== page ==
Beeswax, the French Revolution, and a Tourist Hotspot
By Sarah Pleuthner
Crayolas, cosmetics, candles…these are industries that use beeswax in their products that we have come to rely upon. But what about the entertainment industry?
Can you think of a tourism venue that depends heavily on beeswax to support what they create and offer up as a delight to our visual senses?
Here is a hint: who is the best-known wax sculptor? The answer: why, Madame Tussaud, of course!
Marie Tussaud (1761–1850) was born in Strasbourg, France and grew up with a mother who worked as a housekeeper for a physician. The physician, Philippe Curtius, made human figures out of wax to illustrate anatomy concepts to his students.
By 1765 Dr. Curtius gave up his medical practice and moved to Paris to work full time on wax figures as an art form. He opened a wax portrait exhibition which proved to be very successful. Marie and her mother also moved to Paris, and by the time she was in her teens, Marie was apprenticing with Dr. Curtius and learning the fine art of creating wax figures from him. Her talent was considerable and she was given the honor of creating wax portraits for celebrities such as Voltaire and Benjamin Franklin.
In 1789 the French Revolution began, and Marie was employed by the regime to make death masks of the victims of the guillotine. It was, to put it mildly, an unpleasant task.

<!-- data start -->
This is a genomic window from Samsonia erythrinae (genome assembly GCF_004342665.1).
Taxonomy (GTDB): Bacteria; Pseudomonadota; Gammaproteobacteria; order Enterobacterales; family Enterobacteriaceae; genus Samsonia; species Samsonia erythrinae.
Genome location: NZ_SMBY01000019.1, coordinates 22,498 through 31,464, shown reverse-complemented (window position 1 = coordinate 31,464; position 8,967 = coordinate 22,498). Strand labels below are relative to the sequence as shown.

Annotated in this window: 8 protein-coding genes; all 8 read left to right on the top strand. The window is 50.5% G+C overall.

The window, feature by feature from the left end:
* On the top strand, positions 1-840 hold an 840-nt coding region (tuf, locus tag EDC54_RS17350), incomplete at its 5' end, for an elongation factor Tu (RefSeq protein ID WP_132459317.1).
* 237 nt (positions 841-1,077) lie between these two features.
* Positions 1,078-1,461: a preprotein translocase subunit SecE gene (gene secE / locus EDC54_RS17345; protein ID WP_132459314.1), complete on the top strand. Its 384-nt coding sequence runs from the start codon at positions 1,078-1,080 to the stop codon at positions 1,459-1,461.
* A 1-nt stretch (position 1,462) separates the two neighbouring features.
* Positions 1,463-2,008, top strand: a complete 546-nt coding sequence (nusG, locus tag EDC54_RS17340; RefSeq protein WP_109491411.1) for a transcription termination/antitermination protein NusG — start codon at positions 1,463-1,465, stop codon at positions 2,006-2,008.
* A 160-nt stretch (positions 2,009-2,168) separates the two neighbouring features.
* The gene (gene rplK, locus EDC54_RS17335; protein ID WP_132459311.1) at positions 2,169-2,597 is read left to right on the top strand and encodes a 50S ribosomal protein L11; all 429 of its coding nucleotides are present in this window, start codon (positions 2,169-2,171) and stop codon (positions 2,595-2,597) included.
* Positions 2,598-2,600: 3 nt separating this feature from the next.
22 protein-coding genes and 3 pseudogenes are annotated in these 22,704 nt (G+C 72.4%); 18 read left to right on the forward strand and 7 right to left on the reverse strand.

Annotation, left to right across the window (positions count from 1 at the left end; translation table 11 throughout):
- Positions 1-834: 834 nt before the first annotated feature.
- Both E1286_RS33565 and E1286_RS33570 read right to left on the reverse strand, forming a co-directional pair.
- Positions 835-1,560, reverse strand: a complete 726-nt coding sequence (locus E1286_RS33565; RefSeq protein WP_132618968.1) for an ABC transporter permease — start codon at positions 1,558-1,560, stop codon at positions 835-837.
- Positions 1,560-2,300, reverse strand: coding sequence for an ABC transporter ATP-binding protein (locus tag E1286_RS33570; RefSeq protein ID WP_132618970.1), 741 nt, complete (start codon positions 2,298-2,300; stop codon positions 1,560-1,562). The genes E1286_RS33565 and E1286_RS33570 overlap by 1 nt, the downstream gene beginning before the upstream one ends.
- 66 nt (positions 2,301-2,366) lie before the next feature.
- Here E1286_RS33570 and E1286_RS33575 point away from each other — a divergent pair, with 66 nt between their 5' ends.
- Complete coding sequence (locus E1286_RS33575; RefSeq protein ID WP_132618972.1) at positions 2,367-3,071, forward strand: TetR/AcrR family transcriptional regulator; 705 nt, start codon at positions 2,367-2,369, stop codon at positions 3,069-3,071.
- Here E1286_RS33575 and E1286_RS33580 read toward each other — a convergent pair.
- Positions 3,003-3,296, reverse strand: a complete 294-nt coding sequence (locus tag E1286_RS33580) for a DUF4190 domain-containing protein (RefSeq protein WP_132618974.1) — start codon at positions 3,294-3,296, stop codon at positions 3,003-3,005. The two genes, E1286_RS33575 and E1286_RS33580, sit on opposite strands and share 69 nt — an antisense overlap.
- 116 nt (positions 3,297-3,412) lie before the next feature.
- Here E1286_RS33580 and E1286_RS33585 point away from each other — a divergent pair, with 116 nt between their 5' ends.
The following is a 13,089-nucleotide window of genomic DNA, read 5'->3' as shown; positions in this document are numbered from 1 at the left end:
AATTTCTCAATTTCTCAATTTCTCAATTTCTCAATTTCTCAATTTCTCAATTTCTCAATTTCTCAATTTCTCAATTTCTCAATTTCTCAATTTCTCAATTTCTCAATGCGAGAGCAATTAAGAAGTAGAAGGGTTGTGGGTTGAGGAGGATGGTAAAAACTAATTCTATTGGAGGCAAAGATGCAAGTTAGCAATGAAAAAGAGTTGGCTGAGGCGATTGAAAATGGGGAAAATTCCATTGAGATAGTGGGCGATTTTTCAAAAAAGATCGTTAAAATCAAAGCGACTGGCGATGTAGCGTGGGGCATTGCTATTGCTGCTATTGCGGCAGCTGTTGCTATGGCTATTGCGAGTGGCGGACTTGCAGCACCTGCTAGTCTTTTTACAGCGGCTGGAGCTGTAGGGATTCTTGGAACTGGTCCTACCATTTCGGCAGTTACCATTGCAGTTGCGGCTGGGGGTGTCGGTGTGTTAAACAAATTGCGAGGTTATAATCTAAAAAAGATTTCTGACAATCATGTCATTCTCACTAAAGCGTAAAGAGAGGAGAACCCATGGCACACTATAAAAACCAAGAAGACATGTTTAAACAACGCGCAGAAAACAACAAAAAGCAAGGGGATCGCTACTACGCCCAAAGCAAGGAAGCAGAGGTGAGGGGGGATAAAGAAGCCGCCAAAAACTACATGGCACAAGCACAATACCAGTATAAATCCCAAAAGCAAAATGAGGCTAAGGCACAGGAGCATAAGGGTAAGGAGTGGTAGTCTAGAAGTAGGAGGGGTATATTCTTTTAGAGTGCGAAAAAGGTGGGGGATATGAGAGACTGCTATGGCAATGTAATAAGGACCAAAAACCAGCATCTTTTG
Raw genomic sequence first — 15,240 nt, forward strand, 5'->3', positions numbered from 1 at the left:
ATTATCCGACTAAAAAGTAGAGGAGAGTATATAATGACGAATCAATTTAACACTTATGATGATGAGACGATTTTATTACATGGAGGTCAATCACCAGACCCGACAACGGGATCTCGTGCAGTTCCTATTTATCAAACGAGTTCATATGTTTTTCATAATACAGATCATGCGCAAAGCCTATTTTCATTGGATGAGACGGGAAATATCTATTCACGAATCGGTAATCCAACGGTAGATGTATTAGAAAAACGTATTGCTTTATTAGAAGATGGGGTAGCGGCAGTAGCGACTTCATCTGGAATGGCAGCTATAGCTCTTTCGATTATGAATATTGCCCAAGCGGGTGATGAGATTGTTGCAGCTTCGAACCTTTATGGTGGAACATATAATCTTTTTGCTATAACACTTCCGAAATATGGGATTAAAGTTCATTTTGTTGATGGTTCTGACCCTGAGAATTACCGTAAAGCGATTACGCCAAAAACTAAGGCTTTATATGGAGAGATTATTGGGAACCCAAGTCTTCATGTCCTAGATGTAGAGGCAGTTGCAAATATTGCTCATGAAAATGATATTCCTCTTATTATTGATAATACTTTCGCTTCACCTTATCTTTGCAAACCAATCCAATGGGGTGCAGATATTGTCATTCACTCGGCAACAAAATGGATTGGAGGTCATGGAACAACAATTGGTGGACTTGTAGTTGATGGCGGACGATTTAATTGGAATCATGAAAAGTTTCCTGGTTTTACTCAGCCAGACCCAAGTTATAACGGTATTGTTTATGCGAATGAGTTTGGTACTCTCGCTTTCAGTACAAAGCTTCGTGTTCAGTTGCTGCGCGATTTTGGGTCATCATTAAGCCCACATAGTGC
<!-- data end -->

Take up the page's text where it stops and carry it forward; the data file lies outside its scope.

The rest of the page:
Marie and Dr. Curtius would take severed heads straight from the guillotine. They would encase the heads in plaster, and once that had set, would remove the plaster and use it as a mold. Then, beeswax was poured into the mold and left to solidify. Next, they carefully removed the plaster and what would emerge is a wax head with clearly defined features. Adding paint, hair and makeup were the final steps in this dark and morose process.
By the conclusion of the French Revolution, Marie’s gang of death masks would include such infamous characters as Louis XVI, Marie Antoinette, Marat, and Robespierre.
Dr. Curtius died in 1794 leaving his entire collection of the wax art forms to Marie. In 1802 Marie departed for London and spent the next three decades touring the British Isles and showing her collection in exhibitions. By 1835 she established a permanent site on Baker Street and installed her wax collection there.
Today, Madame Tussaud’s in London is a major tourist attraction and has branches across the globe. You can find the museums in Amsterdam, Sydney, Hong Kong, Las Vegas, as well as other cities. While the bodies of the wax figures are constructed from clay, fiberglass, and beeswax, the heads of the figures are made solely from beeswax.
The museums feature wax models of musicians, athletes, film stars, and personalities of historical significance. No visit to London is complete without a visit to this iconic museum!
We are glad Madame Tussaud has been entertaining and educating us for over 200 years, and we are thankful to honeybees for their contribution of beeswax, without which we wouldn’t have this much-loved institution to enjoy!